Pope Francis set off on Wednesday for Colombia, a country plagued by violence for five decades that has since emerged as a regional leader following a hard-fought peace process with left-wing militias.
A temporary ceasefire was agreed on Monday with the National Liberation Army (ELN), while the larger Revolutionary Armed Forces of Colombia (FARC) disarmed and disbanded in June.
“I come as a pilgrim of hope and peace to celebrate with you the faith in our Lord and also to learn from your charity and perseverance in search of peace and harmony,” Francis said in a video message this week.
The motto of the September 6-11 trip, which will see the pontiff travel to four different cities and is expected to attract total crowds of some 4 million people, is “take the first step,” an invitation to bury the hatchet.
On the way to Colombia, the papal flight through the Caribbean was rerouted slightly southwards, to avoid the category-5 Hurricane Irma, the strongest Atlantic storm on record.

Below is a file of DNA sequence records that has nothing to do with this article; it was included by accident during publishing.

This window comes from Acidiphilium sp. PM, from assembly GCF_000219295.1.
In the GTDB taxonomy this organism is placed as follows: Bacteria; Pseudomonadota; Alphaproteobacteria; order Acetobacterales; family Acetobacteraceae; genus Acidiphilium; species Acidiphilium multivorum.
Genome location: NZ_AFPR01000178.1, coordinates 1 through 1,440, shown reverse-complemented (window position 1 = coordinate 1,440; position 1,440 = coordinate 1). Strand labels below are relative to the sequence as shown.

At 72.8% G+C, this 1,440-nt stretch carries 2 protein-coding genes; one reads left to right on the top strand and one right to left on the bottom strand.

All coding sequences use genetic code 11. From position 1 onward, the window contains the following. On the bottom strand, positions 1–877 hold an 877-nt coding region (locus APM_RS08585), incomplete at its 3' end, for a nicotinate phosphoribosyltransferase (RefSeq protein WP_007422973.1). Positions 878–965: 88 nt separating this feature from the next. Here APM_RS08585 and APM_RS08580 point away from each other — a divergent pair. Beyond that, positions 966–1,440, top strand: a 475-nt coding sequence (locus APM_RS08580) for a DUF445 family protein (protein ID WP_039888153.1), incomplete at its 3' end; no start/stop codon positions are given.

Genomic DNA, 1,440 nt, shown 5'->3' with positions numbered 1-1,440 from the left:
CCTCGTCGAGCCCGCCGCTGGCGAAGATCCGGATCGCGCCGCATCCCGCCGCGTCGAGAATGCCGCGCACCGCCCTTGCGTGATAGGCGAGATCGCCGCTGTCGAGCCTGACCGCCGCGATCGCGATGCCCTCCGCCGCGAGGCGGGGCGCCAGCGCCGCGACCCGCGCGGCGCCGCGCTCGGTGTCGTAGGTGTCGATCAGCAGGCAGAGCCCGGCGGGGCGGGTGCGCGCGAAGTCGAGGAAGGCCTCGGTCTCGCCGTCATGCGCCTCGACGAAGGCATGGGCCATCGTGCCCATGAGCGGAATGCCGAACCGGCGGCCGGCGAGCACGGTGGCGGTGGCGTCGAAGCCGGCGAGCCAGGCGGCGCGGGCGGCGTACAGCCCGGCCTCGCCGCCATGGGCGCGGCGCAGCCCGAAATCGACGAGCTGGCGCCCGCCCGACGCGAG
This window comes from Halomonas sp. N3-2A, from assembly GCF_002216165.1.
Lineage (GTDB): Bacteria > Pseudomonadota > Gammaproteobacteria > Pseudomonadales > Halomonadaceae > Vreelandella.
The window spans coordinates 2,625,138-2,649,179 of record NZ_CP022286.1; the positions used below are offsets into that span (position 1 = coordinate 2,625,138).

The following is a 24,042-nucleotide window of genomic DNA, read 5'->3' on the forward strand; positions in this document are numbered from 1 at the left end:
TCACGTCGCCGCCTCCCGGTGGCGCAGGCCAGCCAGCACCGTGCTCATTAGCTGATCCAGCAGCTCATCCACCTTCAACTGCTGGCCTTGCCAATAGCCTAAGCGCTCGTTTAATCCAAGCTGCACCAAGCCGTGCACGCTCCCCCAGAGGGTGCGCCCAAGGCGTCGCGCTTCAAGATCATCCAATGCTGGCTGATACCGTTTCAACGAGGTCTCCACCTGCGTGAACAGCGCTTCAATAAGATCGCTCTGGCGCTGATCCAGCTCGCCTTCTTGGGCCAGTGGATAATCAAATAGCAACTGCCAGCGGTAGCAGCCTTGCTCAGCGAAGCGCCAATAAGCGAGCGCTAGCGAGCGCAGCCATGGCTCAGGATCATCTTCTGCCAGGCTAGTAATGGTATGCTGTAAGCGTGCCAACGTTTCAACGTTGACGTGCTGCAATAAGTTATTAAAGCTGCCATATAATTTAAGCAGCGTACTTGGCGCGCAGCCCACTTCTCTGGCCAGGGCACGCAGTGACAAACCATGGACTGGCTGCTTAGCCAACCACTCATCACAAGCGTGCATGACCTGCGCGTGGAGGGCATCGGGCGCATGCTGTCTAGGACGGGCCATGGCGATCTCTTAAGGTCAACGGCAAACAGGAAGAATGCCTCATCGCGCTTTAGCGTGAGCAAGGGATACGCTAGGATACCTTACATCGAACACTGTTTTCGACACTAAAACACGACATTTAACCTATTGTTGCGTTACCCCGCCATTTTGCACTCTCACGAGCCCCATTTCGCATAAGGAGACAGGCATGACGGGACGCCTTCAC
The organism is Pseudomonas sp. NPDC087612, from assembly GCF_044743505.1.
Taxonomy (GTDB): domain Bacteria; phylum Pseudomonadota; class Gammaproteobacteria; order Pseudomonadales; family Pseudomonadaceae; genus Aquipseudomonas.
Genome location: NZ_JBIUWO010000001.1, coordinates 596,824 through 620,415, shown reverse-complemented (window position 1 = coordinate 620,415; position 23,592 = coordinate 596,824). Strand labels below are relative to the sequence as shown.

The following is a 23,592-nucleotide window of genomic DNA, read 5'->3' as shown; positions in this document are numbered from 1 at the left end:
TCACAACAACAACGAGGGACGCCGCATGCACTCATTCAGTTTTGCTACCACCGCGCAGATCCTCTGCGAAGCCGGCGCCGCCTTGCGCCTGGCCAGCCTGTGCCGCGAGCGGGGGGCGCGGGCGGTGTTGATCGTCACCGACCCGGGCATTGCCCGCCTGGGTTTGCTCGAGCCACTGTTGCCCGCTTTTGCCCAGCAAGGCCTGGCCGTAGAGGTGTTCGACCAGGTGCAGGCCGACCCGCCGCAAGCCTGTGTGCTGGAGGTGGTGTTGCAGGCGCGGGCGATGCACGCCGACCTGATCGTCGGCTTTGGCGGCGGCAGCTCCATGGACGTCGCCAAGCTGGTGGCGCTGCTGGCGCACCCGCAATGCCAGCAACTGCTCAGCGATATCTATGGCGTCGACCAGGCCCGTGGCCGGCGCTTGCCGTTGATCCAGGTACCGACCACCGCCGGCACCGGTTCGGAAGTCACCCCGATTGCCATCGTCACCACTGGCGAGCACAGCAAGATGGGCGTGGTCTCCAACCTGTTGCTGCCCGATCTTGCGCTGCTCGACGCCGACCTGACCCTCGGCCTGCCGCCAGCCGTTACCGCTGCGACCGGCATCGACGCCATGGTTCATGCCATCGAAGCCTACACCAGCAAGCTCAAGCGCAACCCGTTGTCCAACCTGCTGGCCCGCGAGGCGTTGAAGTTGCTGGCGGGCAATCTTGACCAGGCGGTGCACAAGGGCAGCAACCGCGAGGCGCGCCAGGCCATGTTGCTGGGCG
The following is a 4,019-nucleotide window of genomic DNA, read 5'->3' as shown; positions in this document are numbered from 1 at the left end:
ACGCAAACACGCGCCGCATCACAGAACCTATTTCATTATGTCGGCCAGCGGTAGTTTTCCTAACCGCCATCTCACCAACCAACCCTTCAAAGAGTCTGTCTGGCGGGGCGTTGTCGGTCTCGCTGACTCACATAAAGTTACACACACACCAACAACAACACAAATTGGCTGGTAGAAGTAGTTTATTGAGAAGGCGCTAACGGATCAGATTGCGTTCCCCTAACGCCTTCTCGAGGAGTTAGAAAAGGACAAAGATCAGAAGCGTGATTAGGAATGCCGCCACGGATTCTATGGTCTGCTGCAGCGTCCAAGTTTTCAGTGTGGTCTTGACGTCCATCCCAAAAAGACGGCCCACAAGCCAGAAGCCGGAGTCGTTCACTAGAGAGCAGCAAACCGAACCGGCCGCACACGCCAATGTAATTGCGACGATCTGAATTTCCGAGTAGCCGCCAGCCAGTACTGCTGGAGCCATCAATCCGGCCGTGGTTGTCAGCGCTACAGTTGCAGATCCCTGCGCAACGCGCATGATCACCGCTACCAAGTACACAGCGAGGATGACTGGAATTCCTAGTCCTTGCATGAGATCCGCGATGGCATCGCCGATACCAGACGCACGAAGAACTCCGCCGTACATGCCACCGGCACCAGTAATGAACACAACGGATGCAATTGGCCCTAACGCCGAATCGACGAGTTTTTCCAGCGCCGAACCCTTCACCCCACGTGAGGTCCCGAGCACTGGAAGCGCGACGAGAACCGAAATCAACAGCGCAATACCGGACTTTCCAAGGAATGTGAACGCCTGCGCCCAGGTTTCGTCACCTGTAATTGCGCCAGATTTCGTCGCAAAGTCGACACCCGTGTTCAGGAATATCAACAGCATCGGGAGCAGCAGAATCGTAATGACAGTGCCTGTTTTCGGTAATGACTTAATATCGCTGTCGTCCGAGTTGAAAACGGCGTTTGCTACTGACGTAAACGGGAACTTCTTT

Vatican spokeswoman Paloma Garcia Ovejero said the plane was going to fly over Barbados, Grenada and Trinidad and Tobago, whereas it was previously scheduled to pass over Puerto Rico.
President Juan Manuel Santos, who won a Nobel Peace Prize in 2016 for his reconciliation efforts, told Italy’s Il Messaggero newspaper that the visit would “motivate [Colombians] to continue on the path of reconciliation.”
Peace in the country remains fragile, as FARC’s demise may lead other violent groups to take control of drug trafficking, and there are fears of revenge attacks on former rebels.
At the start of his trip, Francis also mentioned Colombia’s neighbour Venezuela, wracked by violent clashes between the opposition and President Nicolas Maduro’s increasingly authoritarian forces.
“I ask you to pray also for Venezuela, so that there may be dialogue and the country may regain a good stability through dialogue with all,” Francis told journalists, as quoted by the ANSA news agency.
In Colombia, at least 220,000 people died in an armed conflict between 1958 and 2012, which pitted left-wing militias against the military, police and right-wing paramilitaries, according to Colombia’s National Centre for Historical Memory.
Almost 7 million Colombians were forced to leave their homes due to the conflict, according to a UN report last year on internally displaced people.